clock menu more-arrow no yes

Filed under:

Ron Artest talked so much trash to Kobe Bryant in practice that Phil Jackson had to step in

New, comments

In his first season with the Lakers, Ron Artest tried to earn Kobe Bryant’s respect by talking trash to him.

If you buy something from an SB Nation link, Vox Media may earn a commission. See our ethics statement.

Los Angeles Lakers Live Practice Photo by Andrew D. Bernstein/NBAE via Getty Images

Those that tuned into the latest episodes of ESPN’s “The Last Dance” on Sunday got to see how much Michael Jordan talked trash to his Chicago Bulls teammates at practice — he was relentless. Kobe Bryant was similar to Jordan in that way, but Bryant’s Lakers teammates didn’t just stand there and take it like many of Jordan’s teammates did.

In fact, according to a story from Tania Ganguli and Broderick Turner of the Los Angeles Times, one of Bryant’s teammates irritated him to the point where Phil Jackson had to step in. That teammate, of course, was none other than Ron Artest:

“One day in practice I just disrupted the whole practice because I didn’t want them to think, Metta’s on this team, he don’t got a ring, we got a ring, he just gotta come in with the ultimate respect,” said World Peace, whose Houston Rockets team lost to the Lakers in the 2009 playoffs. “It was still a lot of respect, but I had to — I just wanted to compete. I just got finished losing against these guys.”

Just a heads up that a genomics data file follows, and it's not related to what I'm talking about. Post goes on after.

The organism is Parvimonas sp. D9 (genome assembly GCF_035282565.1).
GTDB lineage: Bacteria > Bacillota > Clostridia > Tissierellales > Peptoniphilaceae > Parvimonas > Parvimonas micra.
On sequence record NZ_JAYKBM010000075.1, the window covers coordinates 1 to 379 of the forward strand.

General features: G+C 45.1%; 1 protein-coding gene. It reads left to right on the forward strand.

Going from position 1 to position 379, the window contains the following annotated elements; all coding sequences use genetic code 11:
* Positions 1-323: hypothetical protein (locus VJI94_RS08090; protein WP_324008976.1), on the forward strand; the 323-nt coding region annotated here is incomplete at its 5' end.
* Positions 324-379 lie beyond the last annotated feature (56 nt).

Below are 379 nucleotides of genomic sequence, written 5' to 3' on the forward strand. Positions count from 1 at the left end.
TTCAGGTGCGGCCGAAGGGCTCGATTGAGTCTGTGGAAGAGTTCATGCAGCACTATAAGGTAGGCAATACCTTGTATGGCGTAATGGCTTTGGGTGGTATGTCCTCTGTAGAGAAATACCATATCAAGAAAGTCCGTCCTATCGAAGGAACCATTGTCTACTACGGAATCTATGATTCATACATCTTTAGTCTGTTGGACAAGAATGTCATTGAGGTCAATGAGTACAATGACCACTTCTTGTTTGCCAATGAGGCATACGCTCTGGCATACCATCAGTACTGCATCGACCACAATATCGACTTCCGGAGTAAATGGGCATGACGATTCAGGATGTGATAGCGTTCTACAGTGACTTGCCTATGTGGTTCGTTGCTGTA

He talked trash to Bryant and to Jackson, behaving as if he was an opponent, not a teammate. Eventually Jackson tried to defuse the situation.

“Ronny, that’s enough,” he said.

What’s funny about that story is that, of every player in the NBA at the time, Artest was the last player that needed to prove that he was a fierce competitor. I mean, we’re talking about the guy that threatened to elbow Kobe Bryant in the middle of the Western Conference Semifinals in 2009. Artest’s reputation preceded him, but apparently he needed to make sure everyone knew he was and what he was about.

Given the type of competitor Bryant was, there’s no doubt that he appreciated that, even if it bothered him in the moment. Who knows? — that could have been the exact moment Kobe decided he was going to pass Artest the ball.

For more Lakers talk, subscribe to the Silver Screen and Roll podcast feed on iTunes, Spotify, Stitcher or Google Podcasts. You can follow this author on Twitter at @RadRivas.